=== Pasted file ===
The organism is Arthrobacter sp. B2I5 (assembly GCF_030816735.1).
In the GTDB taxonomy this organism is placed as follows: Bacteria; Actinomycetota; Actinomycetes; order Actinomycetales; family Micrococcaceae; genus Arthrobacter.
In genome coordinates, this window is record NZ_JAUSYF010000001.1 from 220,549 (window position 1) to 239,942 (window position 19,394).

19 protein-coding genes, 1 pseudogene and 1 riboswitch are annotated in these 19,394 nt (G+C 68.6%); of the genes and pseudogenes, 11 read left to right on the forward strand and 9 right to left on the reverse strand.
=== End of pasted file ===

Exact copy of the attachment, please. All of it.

The organism is Arthrobacter sp. B2I5 (assembly GCF_030816735.1).
In the GTDB taxonomy this organism is placed as follows: Bacteria; Actinomycetota; Actinomycetes; order Actinomycetales; family Micrococcaceae; genus Arthrobacter.
In genome coordinates, this window is record NZ_JAUSYF010000001.1 from 220,549 (window position 1) to 239,942 (window position 19,394).

19 protein-coding genes, 1 pseudogene and 1 riboswitch are annotated in these 19,394 nt (G+C 68.6%); of the genes and pseudogenes, 11 read left to right on the forward strand and 9 right to left on the reverse strand.